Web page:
It’s a Bird, It’s a Plane, It’s…the Next Taxpayer Bailout!by Tim Manni
When the nation’s banks invested heavily in the private mortgage market, taxpayers were left to pay the $700 billion tab it has taken so far to clean up their mess. Now, with about 8,500 federally-insured banks again investing heavily in the shaky American mortgage market, who do you think will be left to pick up that tab when or if that market collapses? Ding, ding, ding — you guessed it — the American taxpayers!
During the housing boom, the mortgage-backed securities in which the large banks invested in were chock full of subprime and poorly-underwritten loans. Since the collapse of the housing market, lenders have ceased writing new subprime loans or any which can’t be easily sold. All the way back in January we predicted that a lender or lenders would eventually come along to cater to the under-served, “non-prime” audience. That lender turned out to be the Federal Housing Administration (FHA), a.k.a the Federal government.
By spring, it was apparent that as FHA loans grew in popularity, so did their risk of default. By August, we fully acknowledged the momentous financial risk that the FHA and Ginnie Mae posed to taxpayers.
For those unfamiliar with Ginnie Mae and their connection to FHA loans, here’s a great breakdown of what they do and why their skyrocketing popularity poses such a threat to taxpayers (emphasis added):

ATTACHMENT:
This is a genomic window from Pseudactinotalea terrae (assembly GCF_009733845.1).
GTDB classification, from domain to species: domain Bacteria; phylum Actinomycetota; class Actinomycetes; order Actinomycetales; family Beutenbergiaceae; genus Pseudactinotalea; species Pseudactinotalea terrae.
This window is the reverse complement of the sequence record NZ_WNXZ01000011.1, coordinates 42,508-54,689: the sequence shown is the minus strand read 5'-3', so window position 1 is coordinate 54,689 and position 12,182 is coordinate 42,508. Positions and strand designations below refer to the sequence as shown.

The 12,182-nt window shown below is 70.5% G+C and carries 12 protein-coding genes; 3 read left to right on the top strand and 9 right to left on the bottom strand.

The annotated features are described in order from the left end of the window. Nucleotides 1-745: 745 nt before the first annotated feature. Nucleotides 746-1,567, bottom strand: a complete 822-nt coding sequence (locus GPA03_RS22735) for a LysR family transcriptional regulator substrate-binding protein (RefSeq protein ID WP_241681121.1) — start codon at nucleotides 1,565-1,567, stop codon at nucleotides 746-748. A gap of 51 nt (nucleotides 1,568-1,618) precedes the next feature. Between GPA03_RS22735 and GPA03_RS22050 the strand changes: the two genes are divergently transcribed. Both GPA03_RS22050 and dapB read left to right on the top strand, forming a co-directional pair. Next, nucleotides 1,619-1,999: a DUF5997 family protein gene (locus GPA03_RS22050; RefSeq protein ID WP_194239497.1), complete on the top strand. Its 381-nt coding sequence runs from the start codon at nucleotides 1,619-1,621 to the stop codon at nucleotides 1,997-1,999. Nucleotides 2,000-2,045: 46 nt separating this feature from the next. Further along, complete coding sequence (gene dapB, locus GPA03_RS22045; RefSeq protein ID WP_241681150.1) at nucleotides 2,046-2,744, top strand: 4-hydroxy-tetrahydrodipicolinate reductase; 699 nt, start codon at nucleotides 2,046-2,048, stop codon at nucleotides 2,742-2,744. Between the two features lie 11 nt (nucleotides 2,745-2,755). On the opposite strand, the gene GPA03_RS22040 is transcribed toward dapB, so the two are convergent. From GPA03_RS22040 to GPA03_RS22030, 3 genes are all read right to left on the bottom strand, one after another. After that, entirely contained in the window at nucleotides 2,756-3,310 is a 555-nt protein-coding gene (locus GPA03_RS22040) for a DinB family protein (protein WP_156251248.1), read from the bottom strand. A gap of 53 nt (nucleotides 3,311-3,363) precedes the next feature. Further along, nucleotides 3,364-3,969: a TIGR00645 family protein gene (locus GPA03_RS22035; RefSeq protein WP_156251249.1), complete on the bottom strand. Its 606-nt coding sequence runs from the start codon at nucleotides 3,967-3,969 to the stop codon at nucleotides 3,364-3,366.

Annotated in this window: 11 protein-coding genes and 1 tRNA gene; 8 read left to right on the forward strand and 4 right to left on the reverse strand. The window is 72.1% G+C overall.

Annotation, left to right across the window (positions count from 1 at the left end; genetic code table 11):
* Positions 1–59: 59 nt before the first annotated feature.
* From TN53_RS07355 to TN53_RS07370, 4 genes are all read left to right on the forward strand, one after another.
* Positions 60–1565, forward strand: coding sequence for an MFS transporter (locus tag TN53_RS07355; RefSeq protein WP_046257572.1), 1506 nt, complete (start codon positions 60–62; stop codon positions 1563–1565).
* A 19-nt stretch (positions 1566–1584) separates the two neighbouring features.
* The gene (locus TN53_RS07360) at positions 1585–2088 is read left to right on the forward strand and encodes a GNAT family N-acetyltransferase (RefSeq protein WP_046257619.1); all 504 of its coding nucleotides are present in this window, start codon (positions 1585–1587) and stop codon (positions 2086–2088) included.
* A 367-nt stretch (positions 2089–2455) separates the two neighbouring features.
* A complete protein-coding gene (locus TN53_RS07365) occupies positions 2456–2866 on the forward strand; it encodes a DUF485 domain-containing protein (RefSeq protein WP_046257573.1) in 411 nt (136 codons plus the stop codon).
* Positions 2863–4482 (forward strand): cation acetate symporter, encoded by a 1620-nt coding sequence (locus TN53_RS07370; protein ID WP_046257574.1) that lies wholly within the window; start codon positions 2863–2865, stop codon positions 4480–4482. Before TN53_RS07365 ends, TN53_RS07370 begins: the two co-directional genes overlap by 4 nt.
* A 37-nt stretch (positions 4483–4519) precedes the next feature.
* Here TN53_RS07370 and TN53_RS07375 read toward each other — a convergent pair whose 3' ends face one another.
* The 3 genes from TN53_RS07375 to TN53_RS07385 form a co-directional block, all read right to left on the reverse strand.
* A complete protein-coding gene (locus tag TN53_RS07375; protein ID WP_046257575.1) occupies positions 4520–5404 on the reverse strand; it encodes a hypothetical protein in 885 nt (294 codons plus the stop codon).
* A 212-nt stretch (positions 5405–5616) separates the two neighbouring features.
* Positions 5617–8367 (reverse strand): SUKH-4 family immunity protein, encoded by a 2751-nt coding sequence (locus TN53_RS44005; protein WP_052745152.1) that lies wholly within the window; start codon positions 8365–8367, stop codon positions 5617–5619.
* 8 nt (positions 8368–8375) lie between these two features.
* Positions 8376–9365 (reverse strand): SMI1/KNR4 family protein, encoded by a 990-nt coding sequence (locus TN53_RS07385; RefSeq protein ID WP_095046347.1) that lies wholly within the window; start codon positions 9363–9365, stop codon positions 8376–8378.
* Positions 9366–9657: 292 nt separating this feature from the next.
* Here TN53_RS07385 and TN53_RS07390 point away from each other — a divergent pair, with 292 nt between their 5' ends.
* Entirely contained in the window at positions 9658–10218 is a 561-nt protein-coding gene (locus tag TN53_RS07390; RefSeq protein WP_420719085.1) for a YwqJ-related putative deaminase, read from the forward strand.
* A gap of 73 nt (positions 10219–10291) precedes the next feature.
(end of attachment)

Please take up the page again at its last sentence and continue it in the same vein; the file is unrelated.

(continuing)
Ginnie’s mission is to bundle, guarantee and then sell mortgages insured by the Federal Housing Administration, which is Uncle Sam’s home mortgage shop. Ginnie’s growth is a by-product of the FHA’s spectacular growth. The FHA now insures $560 billion of mortgages—quadruple the amount in 2006. Among the FHA, Ginnie, Fannie and Freddie, nearly nine of every 10 new mortgages in America now carry a federal taxpayer guarantee.
Herein lies the problem. The FHA’s standard insurance program today is notoriously lax. It backs low downpayment loans, to buyers who often have below-average to poor credit ratings, and with almost no oversight to protect against fraud. Sound familiar? This is called subprime lending—the same financial roulette that busted Fannie, Freddie and large mortgage houses like Countrywide Financial.
Despite the financial risks to taxpayers — that seems to be gathering the momentum of an avalanche — thousands of banks across the country are buying up Ginnie Mae mortgage-backed securities by the fistful because, to the banks, they pose no risk (emphasis added):
As of June 30, the roughly 8,500 federally insured banks and thrifts were holding $113.5 billion of Ginnie securities, compared with just $41 billion a year earlier, according to a Wall Street Journal analysis of bank financial disclosures. It is the largest amount that banks have reported holding since at least 1994.
Banks, sometimes with the blessing of federal regulators, have been loading up on Ginnie securities for one main reason: They make their balance sheets look healthier. Since the securities are guaranteed by the government, federal banking regulators have deemed them risk-free, meaning that adding them to a bank’s investment portfolio, or replacing assets deemed riskier, lowers the overall risk of the portfolio in the eyes of regulators.
Some banks have used government cash infusions under the Troubled Asset Relief Program [TARP] to buy Ginnie Mae bonds.
And yes, you are reading that correctly — some banks are using the first round of bailout money to invest in securities, which may end up costing you even more money. It goes without saying that this recycling of cash does nothing to stimulate the private mortgage industry.
The mounting losses at the FHA aren’t putting the banks at risk, they’re once again putting the American taxpayers at risk.
For more on this subject read “(When) Will FHA need a bailout?“